Meri Jeanne Burkhardt, 34, was sentenced Thursday for her role in sending oxycodone tablets to Dillingham last April.
DILLINGHAM: Last April, a Dillingham resident and his young son were sitting at the Pen Air terminal at the Ted Stevens Airport in Anchorage, waiting to board a flight home. Meri Jeanne Burkhardt, a 34-year old who grew up in Dillingham but moved to Anchorage in 2005, approached the man, whom she knew, and asked if he'd carry a package of frozen dead mice on the flight to a friend. She said the mice were food for a pet snake.
The man agreed, but later thought better of it and checked the box. Inside he found a small package he assumed might contain drugs, and notified authorities.
WAANT investigators later searched the package and found nine-half tablets of oxycodone, a prescription medicine used as a substitute for heroin. Oxycodone is a schedule 1A controlled substance under Alaska law.
On July 29th, Burkhardt pled "no contest" to attempted misconduct involving a controlled substance in the second degree, a class B felony. Her sentencing was held Thursday in Dillingham.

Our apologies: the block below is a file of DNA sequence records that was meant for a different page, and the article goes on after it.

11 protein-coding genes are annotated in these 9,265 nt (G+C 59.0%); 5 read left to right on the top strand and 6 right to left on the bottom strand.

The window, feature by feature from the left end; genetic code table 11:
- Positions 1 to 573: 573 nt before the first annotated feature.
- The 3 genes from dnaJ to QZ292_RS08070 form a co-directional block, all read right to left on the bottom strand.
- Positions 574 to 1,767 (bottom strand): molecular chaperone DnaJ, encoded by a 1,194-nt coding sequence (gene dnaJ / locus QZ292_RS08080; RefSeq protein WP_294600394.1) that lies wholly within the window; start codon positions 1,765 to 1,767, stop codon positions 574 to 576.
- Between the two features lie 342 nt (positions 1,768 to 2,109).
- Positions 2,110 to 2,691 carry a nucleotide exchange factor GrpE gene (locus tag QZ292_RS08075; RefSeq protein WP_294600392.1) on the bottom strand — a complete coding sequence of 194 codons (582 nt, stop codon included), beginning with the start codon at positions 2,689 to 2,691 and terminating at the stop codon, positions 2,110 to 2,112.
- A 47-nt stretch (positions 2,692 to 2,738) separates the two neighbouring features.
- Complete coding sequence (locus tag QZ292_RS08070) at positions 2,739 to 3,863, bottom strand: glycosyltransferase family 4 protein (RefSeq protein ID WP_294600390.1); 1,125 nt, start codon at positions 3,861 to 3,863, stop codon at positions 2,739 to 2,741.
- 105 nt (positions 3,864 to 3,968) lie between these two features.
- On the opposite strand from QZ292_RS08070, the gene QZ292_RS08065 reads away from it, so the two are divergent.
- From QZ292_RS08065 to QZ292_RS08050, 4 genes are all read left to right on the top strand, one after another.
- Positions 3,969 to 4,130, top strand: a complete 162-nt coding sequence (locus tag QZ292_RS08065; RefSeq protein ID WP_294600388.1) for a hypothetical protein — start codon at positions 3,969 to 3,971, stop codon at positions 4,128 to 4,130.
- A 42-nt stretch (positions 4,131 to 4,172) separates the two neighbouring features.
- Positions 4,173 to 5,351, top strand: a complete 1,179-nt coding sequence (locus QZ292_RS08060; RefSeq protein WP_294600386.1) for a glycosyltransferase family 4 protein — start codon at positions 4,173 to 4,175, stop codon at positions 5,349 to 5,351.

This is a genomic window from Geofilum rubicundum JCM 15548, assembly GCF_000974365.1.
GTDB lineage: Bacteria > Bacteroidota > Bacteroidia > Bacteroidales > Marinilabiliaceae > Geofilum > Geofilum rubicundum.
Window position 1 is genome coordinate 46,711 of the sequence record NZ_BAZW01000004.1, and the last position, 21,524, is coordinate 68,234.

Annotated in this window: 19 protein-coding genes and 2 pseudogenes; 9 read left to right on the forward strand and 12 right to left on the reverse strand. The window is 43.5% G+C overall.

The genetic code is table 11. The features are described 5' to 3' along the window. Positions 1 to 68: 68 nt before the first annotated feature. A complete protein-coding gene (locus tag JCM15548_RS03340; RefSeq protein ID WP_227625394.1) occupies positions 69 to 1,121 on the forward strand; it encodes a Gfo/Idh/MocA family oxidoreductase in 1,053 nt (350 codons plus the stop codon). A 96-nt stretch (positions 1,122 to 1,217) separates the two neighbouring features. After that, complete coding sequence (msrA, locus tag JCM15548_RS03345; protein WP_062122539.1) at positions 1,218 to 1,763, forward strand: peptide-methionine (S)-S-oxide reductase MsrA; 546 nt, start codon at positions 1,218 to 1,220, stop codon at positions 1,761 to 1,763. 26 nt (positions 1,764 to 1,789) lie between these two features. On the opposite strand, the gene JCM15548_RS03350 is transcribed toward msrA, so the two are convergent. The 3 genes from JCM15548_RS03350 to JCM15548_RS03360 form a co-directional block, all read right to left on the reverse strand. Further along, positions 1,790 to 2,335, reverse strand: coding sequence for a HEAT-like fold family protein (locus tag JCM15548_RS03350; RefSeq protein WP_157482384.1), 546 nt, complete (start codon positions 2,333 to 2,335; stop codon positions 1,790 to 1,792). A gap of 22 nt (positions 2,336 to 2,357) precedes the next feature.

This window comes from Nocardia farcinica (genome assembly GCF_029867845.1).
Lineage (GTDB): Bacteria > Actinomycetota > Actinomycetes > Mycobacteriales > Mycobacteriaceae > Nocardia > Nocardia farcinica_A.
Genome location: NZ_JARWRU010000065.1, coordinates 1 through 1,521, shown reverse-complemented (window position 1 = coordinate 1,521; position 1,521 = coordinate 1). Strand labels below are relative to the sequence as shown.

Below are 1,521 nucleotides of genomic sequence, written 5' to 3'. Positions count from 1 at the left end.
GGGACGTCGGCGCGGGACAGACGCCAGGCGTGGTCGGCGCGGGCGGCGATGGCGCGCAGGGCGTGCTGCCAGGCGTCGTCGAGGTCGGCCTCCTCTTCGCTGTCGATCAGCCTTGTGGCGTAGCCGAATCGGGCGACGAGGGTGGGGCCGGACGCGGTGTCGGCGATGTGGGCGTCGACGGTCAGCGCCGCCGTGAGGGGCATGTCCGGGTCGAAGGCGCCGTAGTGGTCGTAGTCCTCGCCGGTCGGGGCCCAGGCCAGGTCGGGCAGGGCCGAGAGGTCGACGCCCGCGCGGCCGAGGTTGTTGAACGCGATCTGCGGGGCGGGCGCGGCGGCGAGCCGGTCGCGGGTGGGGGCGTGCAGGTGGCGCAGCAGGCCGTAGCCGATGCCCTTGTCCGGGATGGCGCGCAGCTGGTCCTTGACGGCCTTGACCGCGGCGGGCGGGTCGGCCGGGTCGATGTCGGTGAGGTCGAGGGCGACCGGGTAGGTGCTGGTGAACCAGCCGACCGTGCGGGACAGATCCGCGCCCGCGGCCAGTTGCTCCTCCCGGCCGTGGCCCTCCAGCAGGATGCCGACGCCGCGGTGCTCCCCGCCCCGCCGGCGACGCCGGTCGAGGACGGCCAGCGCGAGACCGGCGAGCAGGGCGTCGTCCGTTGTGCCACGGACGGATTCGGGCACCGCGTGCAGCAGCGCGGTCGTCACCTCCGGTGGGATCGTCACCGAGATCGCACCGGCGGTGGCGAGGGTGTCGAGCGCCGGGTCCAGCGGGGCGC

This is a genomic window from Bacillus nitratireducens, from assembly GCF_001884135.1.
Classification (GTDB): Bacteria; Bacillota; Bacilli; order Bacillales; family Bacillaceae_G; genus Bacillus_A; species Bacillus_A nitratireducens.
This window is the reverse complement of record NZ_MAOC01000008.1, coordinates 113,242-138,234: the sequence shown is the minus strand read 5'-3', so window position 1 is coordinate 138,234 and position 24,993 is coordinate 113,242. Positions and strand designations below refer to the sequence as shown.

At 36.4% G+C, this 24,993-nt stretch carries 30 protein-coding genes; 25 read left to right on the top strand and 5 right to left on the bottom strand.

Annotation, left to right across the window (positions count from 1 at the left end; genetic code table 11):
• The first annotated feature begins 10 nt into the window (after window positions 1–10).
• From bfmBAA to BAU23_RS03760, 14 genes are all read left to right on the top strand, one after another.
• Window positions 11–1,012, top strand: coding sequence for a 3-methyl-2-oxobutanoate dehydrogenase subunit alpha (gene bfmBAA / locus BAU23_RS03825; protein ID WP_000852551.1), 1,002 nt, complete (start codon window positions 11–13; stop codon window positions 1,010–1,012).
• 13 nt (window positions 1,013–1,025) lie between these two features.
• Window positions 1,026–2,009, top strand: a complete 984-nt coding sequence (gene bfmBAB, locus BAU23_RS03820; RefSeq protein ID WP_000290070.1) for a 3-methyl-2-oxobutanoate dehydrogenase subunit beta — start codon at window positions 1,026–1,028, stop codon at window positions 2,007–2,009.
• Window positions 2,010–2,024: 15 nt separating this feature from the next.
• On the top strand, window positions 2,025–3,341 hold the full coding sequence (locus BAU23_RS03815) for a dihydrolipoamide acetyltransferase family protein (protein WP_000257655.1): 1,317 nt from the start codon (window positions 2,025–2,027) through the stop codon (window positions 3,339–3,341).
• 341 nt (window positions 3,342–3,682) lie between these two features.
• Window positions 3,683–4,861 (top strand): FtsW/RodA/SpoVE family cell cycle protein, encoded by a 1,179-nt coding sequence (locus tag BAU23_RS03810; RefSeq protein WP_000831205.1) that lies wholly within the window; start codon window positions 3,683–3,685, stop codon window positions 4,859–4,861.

The presumptive sentence for Burkhardt's crime is one to three years of jail time, but Judge Fred Torrisi, who presided Thursday, said that the small amount of drugs involved was a "mitigating" factor that could allow for a shorter sentence.
The state's prosecutor asked that Burkhardt be sentenced to one year in jail, along with probation time and electronic monitoring. She said that although Burkhardt had no criminal history and has strong potential for "rehabilitation," sending drugs to Dillingham poses a "serious threat to the community, and the sentence needs to reflect that."
The defense attorney argued that Burkhardt is not the "appropriate person for the community to take its wrath out on."
He told Judge Torrisi that Burkhardt sent the drugs to help a family friend, that her actions were motivated by money, and that she had since cooperated with the state, even giving up the name of the supplier.
A number of Burkhardt's family and friends were at the courthouse Thursday to show support for the 34-year old mother of four.
Judge Torrisi called it "extremely rare" to have a someone before his bench with no criminal history, and indicated he was not inclined to send Burkhardt to jail. But he acknowledged the prosecutor's argument about the problem of drugs in the community, and handed down a sentence of 45 days in jail.
Burkhardt is to remand herself to custody on November 1st to begin her sentence. She will be on probation for 30 months following her release.
22-year old Lindsay Sifsof was on the receiving end of the package of mice and oxycodone. Sifsof is still facing a misdemeanor charge for possession of the oxycodone tablets.